Back in September, Microsoft announced its proposal for a new website standard proposal called Pointer Events that will allow websites to accept inputs from a number of different sources, including touch, pen and the good ol' fashioned mouse-keyboard combo. In December, Microsoft release a prototype patch for its Pointer Events specifications that could be used in WebKit-based web browsers, such as Google Chrome.
Google then turned around in April and announced it would ditch WebKit in future versions of Chrome in favor of a new engine, Blink. This meant that Microsoft's efforts to push their Pointer Events specifications would not be used by Chrome. But now Microsoft has announced that it is adding support for Pointer Events to the Blink engine.
In a post on the Microsoft Open Technologies website, Microsoft said that even though it is releasing a way for Pointer Events to work in Blink, it still plans to "continue our collaboration with the WebKit community." It also said that the Pointer Events specification has now been published by the World Wide Web Consortium as a Candidate Recommendation. Microsoft said the decision by the W3C is "an important step" on the path to getting Pointer Events as a website standard. It added:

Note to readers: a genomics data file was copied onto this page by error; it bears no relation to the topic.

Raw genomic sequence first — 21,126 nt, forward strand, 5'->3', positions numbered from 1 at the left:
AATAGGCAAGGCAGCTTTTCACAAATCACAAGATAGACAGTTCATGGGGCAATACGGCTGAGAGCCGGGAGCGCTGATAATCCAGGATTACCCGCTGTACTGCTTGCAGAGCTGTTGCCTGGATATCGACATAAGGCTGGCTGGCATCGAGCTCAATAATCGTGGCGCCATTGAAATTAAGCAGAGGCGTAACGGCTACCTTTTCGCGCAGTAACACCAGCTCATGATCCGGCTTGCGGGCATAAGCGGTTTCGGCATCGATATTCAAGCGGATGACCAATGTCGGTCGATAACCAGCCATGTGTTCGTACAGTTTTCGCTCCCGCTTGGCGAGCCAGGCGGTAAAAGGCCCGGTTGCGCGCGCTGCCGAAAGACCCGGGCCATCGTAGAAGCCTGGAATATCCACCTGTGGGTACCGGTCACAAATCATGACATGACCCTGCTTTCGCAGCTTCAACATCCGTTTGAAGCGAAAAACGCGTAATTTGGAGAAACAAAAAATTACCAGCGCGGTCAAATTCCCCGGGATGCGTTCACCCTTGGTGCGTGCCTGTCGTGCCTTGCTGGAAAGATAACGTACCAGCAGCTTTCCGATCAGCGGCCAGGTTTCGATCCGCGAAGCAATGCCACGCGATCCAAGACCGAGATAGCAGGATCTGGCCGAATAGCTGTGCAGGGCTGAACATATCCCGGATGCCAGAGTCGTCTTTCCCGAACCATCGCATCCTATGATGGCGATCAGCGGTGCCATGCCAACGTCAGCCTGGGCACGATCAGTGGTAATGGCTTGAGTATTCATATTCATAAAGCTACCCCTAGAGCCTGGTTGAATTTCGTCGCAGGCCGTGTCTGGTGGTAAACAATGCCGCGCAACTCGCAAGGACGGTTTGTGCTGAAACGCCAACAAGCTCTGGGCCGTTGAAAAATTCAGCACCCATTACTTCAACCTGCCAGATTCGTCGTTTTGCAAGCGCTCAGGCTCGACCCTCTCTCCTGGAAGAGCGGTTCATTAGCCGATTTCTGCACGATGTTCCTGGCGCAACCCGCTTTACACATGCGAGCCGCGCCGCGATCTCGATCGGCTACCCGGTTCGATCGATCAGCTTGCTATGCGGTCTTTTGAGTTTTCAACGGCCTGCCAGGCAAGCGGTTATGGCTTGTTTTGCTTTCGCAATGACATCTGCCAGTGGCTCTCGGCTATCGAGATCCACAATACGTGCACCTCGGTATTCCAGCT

So much progress — Pointer Events enables you to build for the future of the Web, today. So when someone invents the next big input breakthrough (such as Tom Cruise’s crime lab from Minority Report or Tony Stark’s holographic CAD console from Iron Man), you’re already on your way to supporting new input features.
Source: Microsoft | Image via Microsoft